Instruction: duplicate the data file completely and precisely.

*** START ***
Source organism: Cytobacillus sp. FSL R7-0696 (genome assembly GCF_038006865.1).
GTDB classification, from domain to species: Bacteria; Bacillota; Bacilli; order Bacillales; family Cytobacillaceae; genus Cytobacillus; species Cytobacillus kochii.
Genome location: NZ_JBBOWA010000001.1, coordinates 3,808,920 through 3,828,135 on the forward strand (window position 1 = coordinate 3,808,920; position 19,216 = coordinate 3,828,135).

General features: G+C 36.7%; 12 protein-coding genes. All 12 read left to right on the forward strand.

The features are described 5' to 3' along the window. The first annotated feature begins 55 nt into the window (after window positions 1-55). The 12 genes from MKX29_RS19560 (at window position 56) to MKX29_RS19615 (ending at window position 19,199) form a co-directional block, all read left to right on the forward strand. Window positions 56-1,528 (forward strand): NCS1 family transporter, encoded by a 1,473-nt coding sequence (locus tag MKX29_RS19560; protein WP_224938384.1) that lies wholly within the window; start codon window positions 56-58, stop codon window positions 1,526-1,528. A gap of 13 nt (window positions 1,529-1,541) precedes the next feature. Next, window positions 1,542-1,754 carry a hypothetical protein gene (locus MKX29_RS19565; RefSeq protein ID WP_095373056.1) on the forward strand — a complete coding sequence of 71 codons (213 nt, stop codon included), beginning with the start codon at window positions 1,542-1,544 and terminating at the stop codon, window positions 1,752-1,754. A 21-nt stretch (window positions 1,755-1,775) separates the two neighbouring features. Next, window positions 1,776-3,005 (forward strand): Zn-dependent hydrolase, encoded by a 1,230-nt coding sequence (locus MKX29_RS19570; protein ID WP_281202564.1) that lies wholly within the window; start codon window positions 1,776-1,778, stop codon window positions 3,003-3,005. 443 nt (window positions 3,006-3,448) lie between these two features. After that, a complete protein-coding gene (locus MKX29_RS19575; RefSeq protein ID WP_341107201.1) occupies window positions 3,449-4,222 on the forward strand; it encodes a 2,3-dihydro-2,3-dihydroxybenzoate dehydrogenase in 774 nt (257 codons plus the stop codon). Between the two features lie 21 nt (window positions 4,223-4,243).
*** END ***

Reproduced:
Source organism: Cytobacillus sp. FSL R7-0696 (genome assembly GCF_038006865.1).
GTDB classification, from domain to species: Bacteria; Bacillota; Bacilli; order Bacillales; family Cytobacillaceae; genus Cytobacillus; species Cytobacillus kochii.
Genome location: NZ_JBBOWA010000001.1, coordinates 3,808,920 through 3,828,135 on the forward strand (window position 1 = coordinate 3,808,920; position 19,216 = coordinate 3,828,135).

General features: G+C 36.7%; 12 protein-coding genes. All 12 read left to right on the forward strand.

The features are described 5' to 3' along the window. The first annotated feature begins 55 nt into the window (after window positions 1-55). The 12 genes from MKX29_RS19560 (at window position 56) to MKX29_RS19615 (ending at window position 19,199) form a co-directional block, all read left to right on the forward strand. Window positions 56-1,528 (forward strand): NCS1 family transporter, encoded by a 1,473-nt coding sequence (locus tag MKX29_RS19560; protein WP_224938384.1) that lies wholly within the window; start codon window positions 56-58, stop codon window positions 1,526-1,528. A gap of 13 nt (window positions 1,529-1,541) precedes the next feature. Next, window positions 1,542-1,754 carry a hypothetical protein gene (locus MKX29_RS19565; RefSeq protein ID WP_095373056.1) on the forward strand — a complete coding sequence of 71 codons (213 nt, stop codon included), beginning with the start codon at window positions 1,542-1,544 and terminating at the stop codon, window positions 1,752-1,754. A 21-nt stretch (window positions 1,755-1,775) separates the two neighbouring features. Next, window positions 1,776-3,005 (forward strand): Zn-dependent hydrolase, encoded by a 1,230-nt coding sequence (locus MKX29_RS19570; protein ID WP_281202564.1) that lies wholly within the window; start codon window positions 1,776-1,778, stop codon window positions 3,003-3,005. 443 nt (window positions 3,006-3,448) lie between these two features. After that, a complete protein-coding gene (locus MKX29_RS19575; RefSeq protein ID WP_341107201.1) occupies window positions 3,449-4,222 on the forward strand; it encodes a 2,3-dihydro-2,3-dihydroxybenzoate dehydrogenase in 774 nt (257 codons plus the stop codon). Between the two features lie 21 nt (window positions 4,223-4,243).